Educational Reform and Labor Market Outcomes: the Case of Argentina’s Ley Federal de Educación

In 1993 the Argentine Congress passed a law (Ley Federal de Educación, LFE henceforth) aimed at changing some important characteristics of the educational system. Chief among them, were an extension in the years of compulsory education and a change in the structure of educational curricula. While in the previous system a child was obliged to attend seven years of primary school, under the new legislation compulsory educational level was extended to nine years. 

By increasing the obligatory number of years of education, the government sought to force mostly poor children to increase their human capital accumulation and induce some of them to continue studying in the secondary level and hopefully into college. Youths with more education are expected to perform better in the labor market, and hence have a lower probability of falling into poverty. While there is well-established evidence on the relationship of time spent at school and improvements in the labor market for developed countries, evidence for developing countries is much more scarce (Duflo, 2001, Galiani et al, 2007, Madeira, 2005, Rodriguez, 2005).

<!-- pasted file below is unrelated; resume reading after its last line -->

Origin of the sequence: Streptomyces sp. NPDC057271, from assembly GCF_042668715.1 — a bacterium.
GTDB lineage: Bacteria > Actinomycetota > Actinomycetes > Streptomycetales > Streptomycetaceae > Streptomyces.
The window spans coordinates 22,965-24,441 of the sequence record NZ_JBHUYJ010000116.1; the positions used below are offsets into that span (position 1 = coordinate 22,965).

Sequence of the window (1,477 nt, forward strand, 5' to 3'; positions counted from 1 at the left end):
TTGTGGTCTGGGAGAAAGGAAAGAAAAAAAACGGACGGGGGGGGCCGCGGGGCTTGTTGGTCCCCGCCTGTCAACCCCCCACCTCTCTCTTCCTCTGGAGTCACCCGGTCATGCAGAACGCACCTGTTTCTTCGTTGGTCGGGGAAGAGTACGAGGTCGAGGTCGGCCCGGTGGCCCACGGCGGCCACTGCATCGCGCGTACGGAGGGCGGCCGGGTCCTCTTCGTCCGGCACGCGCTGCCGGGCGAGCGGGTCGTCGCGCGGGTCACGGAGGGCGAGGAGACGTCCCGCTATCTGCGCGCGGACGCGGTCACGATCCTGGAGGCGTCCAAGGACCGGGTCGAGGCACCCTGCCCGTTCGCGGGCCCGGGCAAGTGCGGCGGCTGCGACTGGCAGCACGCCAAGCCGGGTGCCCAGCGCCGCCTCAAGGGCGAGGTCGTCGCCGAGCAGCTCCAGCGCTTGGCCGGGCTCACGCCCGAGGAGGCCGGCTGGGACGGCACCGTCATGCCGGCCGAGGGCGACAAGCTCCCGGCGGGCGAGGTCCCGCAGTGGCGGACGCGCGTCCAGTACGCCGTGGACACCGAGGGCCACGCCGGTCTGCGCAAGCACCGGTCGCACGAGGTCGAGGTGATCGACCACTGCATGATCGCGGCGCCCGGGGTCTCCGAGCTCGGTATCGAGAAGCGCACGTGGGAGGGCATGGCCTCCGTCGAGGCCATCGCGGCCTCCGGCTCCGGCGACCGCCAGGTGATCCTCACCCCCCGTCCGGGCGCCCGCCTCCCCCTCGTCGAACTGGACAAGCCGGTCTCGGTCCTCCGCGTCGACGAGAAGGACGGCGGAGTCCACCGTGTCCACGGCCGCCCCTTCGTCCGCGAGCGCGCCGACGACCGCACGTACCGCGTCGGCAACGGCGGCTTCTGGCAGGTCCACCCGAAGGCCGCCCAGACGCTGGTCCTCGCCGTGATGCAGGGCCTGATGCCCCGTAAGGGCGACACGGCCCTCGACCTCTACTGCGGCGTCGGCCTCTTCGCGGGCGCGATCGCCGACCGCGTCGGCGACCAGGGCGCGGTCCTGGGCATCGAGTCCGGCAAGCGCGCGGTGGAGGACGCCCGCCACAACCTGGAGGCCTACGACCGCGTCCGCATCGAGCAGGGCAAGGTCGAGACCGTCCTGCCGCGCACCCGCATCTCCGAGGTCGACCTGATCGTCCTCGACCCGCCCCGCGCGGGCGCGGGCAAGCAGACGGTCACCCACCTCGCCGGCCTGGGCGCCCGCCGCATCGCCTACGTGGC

In this paper we evaluate the impact of the LFE on several educational and labor outcomes by exploiting the regional heterogeneity in the timing of the reform. Argentina is a federal country where primary and secondary public education are administered and financed at the provincial level. Although the LFE was a federal law to be complied with in all provinces, there was flexibility for state governments to decide on the timing of the reform. In some provinces the reform was quickly implemented after the LFE was passed; in others, the pace of the changes was slower. In fact, in some districts many central aspects of the reform were never implemented.

Taking advantage of this source of variation in the exposition to the “treatment”, we study the impact on different educational and labor market outcomes. In particular, we are interested in evaluating whether impoverished youngsters who were required to attend two additional years of schooling were more likely to finish high school, and whether they performed better in the labor market.  

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